“Death Magnetic” is Metallica’s creative rebirth

By Joel Francis

For a band that takes five years between albums, quantity has never been an issue for Metallica. Indeed, every release for the past 20 years has clocked in at or well above the 70-minute mark.

The issue of quality has been a different matter. While each album may have flirted with the digital-capacity ceiling, they were also larded with lumbering material that didn’t stand up to multiple listens.

Until now.

“Magnetic Death” is Metallica’s finest album in a generation. Banished are the plastic drums and all-riff, no-solo approach of “St. Anger.” Gone is the straightforward, radio-approved songwriting of “Load” and “Re-Load.” Instead the quartet weaves through tricky time signature and twists through syncopated progressions with an energy that recalls “Master of Puppets” and “… And Justice for All.”

The first three songs tell the whole story. Lead guitarist Kirk Hammet is back applying his signature wah wah peddle accents. His guitar screeches, swoops and dives through solos like a Kamikaze fighter strafing the deck. James Hetfield’s voice nice blend of the melody learned on past few albums with his trademark primal growl. He’s still a lion, but one who’s learned a thing or two over a lifetime of hunts. Drummer Lars Ulrich has returned from the land of 4/4 time, relentlessly hammering sixteenth notes into his bass drums and navigating the intensity and dynamics of the material.

The centerpiece of the album is “All Nightmare Long,” an eight-minute campaign that starts with a dark funk intro and glides into the tight, stabbing attack that was Metallica’s bread and butter in the ‘80s. It is followed by “Cyanide,” another ‘80s throwback.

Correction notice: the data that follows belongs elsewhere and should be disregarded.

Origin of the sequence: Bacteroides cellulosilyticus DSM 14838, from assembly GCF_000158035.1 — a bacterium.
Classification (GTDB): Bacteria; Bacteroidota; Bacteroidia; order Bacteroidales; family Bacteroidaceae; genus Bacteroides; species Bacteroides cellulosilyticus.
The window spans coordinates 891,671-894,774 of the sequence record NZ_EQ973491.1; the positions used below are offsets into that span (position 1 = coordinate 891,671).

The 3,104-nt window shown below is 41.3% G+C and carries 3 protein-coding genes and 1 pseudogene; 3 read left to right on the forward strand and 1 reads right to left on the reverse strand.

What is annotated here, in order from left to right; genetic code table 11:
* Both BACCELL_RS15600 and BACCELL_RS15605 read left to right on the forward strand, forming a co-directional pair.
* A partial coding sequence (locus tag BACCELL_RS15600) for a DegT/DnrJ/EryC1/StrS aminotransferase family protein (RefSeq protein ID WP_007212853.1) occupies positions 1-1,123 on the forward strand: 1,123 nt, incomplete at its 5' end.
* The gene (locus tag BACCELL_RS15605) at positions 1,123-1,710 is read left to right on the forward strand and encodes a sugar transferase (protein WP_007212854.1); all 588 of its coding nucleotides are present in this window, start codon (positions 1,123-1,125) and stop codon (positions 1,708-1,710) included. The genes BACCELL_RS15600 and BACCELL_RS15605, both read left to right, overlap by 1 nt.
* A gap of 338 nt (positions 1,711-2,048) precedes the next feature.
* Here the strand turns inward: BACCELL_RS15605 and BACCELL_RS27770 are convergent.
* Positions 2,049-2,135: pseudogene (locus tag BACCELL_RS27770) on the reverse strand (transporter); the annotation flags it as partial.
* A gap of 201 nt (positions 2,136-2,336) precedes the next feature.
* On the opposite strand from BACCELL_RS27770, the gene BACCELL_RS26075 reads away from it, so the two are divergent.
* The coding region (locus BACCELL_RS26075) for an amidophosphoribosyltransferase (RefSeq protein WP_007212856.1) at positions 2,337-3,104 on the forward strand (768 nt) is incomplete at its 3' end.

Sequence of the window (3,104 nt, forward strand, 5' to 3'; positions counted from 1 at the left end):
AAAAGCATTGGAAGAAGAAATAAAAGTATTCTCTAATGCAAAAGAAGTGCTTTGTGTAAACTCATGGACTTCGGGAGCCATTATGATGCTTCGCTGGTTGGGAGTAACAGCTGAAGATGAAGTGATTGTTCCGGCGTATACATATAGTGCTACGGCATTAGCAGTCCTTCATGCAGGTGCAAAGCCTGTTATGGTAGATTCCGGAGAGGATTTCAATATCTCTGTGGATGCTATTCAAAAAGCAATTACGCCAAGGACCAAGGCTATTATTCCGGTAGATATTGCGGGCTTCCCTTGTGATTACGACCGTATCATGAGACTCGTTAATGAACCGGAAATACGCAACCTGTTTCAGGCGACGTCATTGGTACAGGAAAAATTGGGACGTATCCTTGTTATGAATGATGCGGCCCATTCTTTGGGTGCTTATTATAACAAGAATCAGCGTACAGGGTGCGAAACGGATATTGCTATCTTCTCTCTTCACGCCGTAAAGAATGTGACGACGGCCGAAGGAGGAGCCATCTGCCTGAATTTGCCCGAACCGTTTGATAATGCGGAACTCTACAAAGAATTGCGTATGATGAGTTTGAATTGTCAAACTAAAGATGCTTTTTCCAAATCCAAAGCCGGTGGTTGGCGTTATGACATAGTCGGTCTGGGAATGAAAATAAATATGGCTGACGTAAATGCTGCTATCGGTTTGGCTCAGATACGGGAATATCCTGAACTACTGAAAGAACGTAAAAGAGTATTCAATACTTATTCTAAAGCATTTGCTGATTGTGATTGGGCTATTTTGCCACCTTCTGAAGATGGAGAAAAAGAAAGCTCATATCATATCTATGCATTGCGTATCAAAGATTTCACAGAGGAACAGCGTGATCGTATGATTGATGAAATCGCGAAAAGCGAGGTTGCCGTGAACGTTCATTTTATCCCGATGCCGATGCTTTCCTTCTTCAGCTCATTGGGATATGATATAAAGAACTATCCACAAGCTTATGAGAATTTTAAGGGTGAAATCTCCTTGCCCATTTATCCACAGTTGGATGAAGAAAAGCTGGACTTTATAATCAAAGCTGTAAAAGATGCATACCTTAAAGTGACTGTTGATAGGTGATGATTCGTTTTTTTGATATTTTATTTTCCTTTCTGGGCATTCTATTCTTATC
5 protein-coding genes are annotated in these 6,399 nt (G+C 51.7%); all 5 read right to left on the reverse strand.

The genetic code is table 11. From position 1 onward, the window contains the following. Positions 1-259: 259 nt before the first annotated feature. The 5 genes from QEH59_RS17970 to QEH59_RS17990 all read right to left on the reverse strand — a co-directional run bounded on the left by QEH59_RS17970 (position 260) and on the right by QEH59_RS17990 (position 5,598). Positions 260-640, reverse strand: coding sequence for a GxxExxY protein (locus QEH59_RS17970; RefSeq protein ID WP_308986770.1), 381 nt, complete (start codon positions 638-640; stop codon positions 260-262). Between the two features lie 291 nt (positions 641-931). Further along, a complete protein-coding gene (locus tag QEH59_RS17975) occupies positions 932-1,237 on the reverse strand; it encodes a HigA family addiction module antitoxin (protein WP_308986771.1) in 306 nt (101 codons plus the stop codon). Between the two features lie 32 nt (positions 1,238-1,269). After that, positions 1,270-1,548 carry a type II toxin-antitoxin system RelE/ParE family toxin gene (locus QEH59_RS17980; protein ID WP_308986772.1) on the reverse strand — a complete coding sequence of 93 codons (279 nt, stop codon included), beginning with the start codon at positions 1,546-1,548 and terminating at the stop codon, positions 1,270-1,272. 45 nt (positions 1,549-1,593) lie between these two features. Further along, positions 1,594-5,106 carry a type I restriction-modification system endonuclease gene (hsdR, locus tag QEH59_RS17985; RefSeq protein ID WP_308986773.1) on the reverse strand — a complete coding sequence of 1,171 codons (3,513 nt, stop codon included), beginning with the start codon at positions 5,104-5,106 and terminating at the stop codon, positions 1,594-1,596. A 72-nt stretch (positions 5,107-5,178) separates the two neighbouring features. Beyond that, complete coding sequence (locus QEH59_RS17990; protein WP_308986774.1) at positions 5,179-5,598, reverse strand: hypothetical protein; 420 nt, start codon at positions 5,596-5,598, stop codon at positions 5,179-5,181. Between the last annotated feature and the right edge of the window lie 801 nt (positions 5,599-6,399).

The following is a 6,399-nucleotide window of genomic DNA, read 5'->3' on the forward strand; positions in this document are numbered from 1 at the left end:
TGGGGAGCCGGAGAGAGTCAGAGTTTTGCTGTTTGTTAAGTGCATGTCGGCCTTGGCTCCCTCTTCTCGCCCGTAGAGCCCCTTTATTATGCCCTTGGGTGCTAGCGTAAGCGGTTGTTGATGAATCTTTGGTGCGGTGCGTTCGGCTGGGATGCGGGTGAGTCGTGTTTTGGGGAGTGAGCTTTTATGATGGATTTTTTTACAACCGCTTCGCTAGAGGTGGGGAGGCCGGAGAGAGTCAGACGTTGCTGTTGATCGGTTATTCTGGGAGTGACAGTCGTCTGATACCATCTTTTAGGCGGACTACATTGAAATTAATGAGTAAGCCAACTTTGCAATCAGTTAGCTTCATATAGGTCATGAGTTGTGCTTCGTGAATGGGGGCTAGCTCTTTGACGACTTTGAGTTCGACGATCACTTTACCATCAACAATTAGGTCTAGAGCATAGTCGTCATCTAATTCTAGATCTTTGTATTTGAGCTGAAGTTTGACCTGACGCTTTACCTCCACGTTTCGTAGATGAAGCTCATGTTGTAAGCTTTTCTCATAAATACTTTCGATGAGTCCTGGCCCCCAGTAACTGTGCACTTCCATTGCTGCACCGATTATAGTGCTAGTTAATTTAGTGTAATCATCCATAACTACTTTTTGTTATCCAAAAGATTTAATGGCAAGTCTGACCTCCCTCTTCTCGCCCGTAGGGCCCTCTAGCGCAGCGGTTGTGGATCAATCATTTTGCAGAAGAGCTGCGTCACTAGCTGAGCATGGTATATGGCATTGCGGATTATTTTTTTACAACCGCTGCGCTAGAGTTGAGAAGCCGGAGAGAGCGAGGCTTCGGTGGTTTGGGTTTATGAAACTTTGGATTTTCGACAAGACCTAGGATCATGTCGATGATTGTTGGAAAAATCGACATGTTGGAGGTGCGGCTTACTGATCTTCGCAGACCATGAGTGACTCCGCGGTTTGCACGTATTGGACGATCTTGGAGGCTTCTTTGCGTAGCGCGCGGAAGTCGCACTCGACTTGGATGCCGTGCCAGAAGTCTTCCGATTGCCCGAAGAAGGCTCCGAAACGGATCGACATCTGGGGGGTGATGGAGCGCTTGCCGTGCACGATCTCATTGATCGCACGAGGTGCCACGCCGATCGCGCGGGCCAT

“The Unforgiven III” follows this powerful one-two punch with a piano and strings intro reminiscent of the “symphony and Metallica” experiment. The song serves two purposes – it allows the listener to catch his breath, and it shows the bands can still write a radio-ready single when it needs to.

Like all recent Metallica albums, “Magnetic Death” would benefit from some editing. Power ballad “The Day That Never Comes” is too much like the band’s ‘90s mainstream material, and while every other song rocks hard not every jam warrants more than five minutes (especially the 10-minute instrumental “Suicide and Redemption”).

These quibbles will mean nothing to the metalheads who exited at “Enter Sandman,” – this is the album they’ve been waiting for. And for those who jumped on the bandwagon at “Sad But True” the band has never sounded better.

Broken Teeth bites on more metal

Road warriors have heavy therapy to dish out Monday at the Hurricane.

Kansas City Star

By Joel Francis

“If you’re going to be into something, be into it to the death,” said Jason McMaster, singer and songwriter for the hard rock band Broken Teeth.

If anyone should know, it’s McMaster, a self-proclaimed “heavy metal kid at heart” who, when growing up, bought the entire catalogs of his favorite bands.